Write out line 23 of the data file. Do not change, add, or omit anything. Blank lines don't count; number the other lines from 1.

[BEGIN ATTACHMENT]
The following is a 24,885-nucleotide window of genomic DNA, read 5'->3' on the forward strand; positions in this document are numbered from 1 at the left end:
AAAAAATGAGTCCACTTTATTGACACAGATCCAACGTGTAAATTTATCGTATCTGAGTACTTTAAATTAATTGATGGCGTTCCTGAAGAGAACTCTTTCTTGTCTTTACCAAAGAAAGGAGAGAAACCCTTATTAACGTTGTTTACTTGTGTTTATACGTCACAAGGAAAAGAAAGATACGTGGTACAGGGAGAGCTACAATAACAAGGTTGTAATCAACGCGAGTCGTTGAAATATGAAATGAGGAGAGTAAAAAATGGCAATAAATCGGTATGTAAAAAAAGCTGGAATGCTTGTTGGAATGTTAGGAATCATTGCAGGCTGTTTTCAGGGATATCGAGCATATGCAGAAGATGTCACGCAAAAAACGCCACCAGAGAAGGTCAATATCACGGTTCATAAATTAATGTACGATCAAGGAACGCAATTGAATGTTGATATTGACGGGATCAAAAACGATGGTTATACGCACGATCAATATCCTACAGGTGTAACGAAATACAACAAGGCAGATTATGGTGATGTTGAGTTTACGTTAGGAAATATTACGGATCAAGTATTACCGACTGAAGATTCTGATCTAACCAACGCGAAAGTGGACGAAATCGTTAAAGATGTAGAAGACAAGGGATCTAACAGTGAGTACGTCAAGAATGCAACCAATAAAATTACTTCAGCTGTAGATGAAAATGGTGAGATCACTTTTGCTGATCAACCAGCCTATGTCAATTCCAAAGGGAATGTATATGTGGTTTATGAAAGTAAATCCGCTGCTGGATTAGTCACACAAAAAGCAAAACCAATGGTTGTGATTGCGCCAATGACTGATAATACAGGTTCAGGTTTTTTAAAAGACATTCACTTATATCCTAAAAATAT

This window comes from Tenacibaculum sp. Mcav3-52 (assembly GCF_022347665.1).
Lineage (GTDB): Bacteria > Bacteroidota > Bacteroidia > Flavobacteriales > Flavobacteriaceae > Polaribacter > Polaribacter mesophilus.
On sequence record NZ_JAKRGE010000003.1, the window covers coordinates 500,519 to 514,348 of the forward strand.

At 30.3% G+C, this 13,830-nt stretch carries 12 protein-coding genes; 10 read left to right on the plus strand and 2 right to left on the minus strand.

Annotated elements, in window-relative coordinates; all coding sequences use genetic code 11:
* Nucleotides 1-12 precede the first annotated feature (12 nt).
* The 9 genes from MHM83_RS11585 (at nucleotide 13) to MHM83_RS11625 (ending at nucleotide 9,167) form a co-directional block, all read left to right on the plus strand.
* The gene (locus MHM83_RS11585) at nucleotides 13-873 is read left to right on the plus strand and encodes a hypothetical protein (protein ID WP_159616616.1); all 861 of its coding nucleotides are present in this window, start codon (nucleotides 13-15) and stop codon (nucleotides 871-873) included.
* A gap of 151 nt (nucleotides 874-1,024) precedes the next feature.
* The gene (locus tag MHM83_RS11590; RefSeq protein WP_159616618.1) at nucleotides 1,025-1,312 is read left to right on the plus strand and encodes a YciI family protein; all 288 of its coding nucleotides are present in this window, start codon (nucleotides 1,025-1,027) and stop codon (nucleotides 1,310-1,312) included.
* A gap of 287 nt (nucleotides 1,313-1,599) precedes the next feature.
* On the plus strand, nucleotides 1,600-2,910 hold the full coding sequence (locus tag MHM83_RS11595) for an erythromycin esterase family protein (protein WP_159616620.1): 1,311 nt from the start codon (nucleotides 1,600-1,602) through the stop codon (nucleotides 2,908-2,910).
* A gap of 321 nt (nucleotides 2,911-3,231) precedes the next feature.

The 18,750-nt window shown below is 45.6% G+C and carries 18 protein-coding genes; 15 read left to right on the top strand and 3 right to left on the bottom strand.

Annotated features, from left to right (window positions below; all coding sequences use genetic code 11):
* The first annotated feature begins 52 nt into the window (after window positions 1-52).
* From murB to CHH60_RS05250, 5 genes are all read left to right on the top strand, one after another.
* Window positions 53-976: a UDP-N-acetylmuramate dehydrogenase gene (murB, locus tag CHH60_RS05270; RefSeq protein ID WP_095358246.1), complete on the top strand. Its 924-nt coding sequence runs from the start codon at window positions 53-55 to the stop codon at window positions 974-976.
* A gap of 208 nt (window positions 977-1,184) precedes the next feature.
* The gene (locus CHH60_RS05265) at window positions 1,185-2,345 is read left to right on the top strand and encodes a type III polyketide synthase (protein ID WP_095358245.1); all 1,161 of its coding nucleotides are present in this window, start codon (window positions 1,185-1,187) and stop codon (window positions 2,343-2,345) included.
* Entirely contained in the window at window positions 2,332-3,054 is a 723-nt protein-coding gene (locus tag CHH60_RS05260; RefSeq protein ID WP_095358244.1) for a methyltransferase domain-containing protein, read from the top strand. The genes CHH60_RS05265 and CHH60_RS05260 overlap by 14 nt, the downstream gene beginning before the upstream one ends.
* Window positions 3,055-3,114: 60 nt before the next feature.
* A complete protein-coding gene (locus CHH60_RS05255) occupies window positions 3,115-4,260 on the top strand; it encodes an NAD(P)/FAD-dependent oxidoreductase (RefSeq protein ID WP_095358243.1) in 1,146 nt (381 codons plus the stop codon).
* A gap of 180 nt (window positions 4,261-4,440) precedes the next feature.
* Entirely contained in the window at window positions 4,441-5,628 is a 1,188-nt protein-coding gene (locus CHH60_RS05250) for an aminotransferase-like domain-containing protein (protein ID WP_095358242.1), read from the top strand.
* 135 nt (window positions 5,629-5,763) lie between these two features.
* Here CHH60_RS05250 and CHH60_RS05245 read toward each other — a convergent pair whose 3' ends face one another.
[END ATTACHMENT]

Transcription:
* Entirely contained in the window at window positions 2,332-3,054 is a 723-nt protein-coding gene (locus tag CHH60_RS05260; RefSeq protein ID WP_095358244.1) for a methyltransferase domain-containing protein, read from the top strand. The genes CHH60_RS05265 and CHH60_RS05260 overlap by 14 nt, the downstream gene beginning before the upstream one ends.